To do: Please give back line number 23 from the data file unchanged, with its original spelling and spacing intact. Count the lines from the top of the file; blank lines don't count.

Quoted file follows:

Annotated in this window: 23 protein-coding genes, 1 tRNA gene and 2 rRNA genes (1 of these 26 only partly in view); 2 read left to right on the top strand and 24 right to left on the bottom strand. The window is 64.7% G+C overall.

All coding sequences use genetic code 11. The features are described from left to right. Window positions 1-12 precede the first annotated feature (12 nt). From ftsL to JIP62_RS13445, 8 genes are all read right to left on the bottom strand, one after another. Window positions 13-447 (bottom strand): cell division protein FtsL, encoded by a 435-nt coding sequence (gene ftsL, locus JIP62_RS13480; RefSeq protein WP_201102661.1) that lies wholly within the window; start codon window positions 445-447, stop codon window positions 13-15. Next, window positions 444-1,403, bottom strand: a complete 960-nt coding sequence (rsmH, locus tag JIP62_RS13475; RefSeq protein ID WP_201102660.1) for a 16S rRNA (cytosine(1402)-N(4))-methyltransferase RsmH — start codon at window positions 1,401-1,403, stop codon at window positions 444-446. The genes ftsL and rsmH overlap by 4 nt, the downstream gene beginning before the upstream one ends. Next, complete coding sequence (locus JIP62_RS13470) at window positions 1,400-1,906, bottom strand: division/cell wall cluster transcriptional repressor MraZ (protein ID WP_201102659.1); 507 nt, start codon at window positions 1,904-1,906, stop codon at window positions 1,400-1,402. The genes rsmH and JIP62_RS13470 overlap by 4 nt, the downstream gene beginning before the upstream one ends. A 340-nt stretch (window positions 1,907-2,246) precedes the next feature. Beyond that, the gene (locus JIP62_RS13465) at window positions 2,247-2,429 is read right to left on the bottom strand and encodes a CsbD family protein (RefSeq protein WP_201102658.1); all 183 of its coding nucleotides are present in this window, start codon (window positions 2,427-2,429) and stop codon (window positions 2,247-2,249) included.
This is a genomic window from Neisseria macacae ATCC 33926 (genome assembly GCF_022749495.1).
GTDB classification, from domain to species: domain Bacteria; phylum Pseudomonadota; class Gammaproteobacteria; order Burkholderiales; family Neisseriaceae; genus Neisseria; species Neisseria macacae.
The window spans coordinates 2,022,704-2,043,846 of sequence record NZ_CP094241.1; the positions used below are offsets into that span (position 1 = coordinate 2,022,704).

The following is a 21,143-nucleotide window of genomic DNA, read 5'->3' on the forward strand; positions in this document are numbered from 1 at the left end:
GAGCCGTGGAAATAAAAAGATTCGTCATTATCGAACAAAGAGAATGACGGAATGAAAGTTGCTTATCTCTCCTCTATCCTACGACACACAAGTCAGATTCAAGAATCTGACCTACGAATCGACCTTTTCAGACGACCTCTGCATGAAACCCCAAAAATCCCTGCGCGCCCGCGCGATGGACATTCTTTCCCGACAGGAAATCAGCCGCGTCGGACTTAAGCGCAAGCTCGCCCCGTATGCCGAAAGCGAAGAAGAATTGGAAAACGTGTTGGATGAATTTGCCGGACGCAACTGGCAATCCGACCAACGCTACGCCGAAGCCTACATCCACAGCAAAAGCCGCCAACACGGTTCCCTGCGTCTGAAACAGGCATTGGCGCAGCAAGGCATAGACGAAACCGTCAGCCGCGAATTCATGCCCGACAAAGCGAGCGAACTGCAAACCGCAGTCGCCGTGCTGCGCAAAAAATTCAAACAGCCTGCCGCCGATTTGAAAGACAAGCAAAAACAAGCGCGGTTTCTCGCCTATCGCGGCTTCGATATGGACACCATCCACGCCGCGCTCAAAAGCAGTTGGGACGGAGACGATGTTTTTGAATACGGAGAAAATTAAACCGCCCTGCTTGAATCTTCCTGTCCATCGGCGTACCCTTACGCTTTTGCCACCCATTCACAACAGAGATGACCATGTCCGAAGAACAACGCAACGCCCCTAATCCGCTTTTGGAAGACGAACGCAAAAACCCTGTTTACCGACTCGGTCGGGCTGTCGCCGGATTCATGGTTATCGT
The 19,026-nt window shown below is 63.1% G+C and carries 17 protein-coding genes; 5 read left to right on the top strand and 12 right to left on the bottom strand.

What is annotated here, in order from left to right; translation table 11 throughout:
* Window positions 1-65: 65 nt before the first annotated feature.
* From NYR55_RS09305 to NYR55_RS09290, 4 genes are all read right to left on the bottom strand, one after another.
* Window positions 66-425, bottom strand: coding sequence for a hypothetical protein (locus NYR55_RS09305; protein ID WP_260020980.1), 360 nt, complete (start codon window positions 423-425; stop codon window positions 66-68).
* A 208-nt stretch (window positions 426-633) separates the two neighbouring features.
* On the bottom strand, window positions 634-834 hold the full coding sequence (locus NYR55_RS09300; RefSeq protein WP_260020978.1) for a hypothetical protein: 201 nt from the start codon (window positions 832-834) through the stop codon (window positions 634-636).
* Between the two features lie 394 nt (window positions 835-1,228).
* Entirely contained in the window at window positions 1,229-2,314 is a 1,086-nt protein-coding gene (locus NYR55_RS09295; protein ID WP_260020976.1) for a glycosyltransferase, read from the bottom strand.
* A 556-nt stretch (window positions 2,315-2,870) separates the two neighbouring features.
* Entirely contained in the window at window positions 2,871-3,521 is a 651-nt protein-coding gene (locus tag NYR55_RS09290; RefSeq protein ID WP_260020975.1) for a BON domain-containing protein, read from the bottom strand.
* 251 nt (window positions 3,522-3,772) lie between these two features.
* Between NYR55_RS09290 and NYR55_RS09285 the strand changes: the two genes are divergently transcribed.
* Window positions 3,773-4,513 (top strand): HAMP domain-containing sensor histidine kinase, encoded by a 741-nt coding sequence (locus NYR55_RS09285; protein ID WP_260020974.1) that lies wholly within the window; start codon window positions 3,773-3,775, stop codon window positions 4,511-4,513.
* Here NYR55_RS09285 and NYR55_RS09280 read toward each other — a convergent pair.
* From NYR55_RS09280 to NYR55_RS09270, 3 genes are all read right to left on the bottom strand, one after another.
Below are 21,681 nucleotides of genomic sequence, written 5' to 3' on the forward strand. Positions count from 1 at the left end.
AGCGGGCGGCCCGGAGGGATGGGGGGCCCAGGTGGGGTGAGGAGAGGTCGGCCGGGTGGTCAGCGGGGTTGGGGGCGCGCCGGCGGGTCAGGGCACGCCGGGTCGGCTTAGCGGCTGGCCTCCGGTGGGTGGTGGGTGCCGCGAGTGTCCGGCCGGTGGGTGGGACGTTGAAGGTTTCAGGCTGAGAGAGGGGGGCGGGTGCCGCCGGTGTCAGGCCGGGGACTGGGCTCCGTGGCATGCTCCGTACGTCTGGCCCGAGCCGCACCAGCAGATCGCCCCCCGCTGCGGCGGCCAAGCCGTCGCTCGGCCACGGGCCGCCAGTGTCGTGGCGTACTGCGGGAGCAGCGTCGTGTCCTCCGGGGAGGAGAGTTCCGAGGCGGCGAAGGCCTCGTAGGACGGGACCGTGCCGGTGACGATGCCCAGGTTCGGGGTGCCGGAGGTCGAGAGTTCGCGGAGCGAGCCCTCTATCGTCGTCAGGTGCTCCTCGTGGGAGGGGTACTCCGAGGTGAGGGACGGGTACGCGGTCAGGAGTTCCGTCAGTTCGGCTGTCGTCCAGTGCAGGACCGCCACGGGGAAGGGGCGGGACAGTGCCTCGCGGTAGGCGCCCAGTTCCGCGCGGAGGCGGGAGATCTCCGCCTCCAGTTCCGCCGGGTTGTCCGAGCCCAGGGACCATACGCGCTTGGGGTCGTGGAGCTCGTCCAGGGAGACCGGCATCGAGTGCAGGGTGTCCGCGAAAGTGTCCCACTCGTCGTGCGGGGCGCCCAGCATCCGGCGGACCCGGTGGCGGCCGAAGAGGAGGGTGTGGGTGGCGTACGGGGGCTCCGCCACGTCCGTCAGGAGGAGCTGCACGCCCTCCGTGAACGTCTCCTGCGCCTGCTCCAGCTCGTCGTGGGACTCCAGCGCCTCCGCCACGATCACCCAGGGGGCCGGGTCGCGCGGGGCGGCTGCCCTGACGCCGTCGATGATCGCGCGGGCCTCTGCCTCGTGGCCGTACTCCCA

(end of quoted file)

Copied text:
* From NYR55_RS09280 to NYR55_RS09270, 3 genes are all read right to left on the bottom strand, one after another.